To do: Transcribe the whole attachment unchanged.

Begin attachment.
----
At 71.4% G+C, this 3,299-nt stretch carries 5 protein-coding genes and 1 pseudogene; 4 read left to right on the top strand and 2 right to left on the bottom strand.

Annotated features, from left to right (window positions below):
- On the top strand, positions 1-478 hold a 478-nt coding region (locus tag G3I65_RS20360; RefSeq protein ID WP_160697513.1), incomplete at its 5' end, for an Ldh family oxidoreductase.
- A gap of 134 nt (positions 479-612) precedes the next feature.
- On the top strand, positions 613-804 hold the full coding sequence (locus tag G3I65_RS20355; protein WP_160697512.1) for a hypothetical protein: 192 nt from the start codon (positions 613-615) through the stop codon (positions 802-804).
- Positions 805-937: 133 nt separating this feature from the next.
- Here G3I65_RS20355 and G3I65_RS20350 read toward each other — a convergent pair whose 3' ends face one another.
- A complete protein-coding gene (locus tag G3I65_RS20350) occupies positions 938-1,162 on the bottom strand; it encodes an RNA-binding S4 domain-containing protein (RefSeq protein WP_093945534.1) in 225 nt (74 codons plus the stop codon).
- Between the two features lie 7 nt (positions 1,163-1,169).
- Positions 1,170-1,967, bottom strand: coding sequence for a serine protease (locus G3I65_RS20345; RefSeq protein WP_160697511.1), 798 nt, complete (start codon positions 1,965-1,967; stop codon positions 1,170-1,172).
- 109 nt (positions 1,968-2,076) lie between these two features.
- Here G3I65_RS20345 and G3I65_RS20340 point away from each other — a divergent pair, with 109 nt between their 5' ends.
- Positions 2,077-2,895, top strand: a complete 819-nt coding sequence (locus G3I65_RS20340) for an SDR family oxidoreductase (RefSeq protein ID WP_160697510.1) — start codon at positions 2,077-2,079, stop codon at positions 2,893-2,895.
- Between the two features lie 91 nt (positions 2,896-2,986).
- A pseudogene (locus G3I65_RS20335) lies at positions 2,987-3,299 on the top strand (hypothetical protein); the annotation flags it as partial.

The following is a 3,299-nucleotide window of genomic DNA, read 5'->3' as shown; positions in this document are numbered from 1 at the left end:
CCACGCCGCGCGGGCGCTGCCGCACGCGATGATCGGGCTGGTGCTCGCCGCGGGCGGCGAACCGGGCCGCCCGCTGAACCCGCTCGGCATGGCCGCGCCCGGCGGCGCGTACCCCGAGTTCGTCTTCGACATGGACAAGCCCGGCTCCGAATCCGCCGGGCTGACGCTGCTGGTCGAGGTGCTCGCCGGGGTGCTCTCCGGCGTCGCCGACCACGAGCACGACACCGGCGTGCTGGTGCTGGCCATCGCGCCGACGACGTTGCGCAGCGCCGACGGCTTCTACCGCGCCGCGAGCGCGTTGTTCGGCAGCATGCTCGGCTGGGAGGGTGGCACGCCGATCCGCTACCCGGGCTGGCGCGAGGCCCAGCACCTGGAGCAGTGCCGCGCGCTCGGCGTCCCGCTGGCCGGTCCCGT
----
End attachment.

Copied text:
At 71.4% G+C, this 3,299-nt stretch carries 5 protein-coding genes and 1 pseudogene; 4 read left to right on the top strand and 2 right to left on the bottom strand.

Annotated features, from left to right (window positions below):
- On the top strand, positions 1-478 hold a 478-nt coding region (locus tag G3I65_RS20360; RefSeq protein ID WP_160697513.1), incomplete at its 5' end, for an Ldh family oxidoreductase.
- A gap of 134 nt (positions 479-612) precedes the next feature.
- On the top strand, positions 613-804 hold the full coding sequence (locus tag G3I65_RS20355; protein WP_160697512.1) for a hypothetical protein: 192 nt from the start codon (positions 613-615) through the stop codon (positions 802-804).
- Positions 805-937: 133 nt separating this feature from the next.
- Here G3I65_RS20355 and G3I65_RS20350 read toward each other — a convergent pair whose 3' ends face one another.
- A complete protein-coding gene (locus tag G3I65_RS20350) occupies positions 938-1,162 on the bottom strand; it encodes an RNA-binding S4 domain-containing protein (RefSeq protein WP_093945534.1) in 225 nt (74 codons plus the stop codon).
- Between the two features lie 7 nt (positions 1,163-1,169).
- Positions 1,170-1,967, bottom strand: coding sequence for a serine protease (locus G3I65_RS20345; RefSeq protein WP_160697511.1), 798 nt, complete (start codon positions 1,965-1,967; stop codon positions 1,170-1,172).
- 109 nt (positions 1,968-2,076) lie between these two features.
- Here G3I65_RS20345 and G3I65_RS20340 point away from each other — a divergent pair, with 109 nt between their 5' ends.
- Positions 2,077-2,895, top strand: a complete 819-nt coding sequence (locus G3I65_RS20340) for an SDR family oxidoreductase (RefSeq protein ID WP_160697510.1) — start codon at positions 2,077-2,079, stop codon at positions 2,893-2,895.
- Between the two features lie 91 nt (positions 2,896-2,986).
- A pseudogene (locus G3I65_RS20335) lies at positions 2,987-3,299 on the top strand (hypothetical protein); the annotation flags it as partial.

The following is a 3,299-nucleotide window of genomic DNA, read 5'->3' as shown; positions in this document are numbered from 1 at the left end:
CCACGCCGCGCGGGCGCTGCCGCACGCGATGATCGGGCTGGTGCTCGCCGCGGGCGGCGAACCGGGCCGCCCGCTGAACCCGCTCGGCATGGCCGCGCCCGGCGGCGCGTACCCCGAGTTCGTCTTCGACATGGACAAGCCCGGCTCCGAATCCGCCGGGCTGACGCTGCTGGTCGAGGTGCTCGCCGGGGTGCTCTCCGGCGTCGCCGACCACGAGCACGACACCGGCGTGCTGGTGCTGGCCATCGCGCCGACGACGTTGCGCAGCGCCGACGGCTTCTACCGCGCCGCGAGCGCGTTGTTCGGCAGCATGCTCGGCTGGGAGGGTGGCACGCCGATCCGCTACCCGGGCTGGCGCGAGGCCCAGCACCTGGAGCAGTGCCGCGCGCTCGGCGTCCCGCTGGCCGGTCCCGT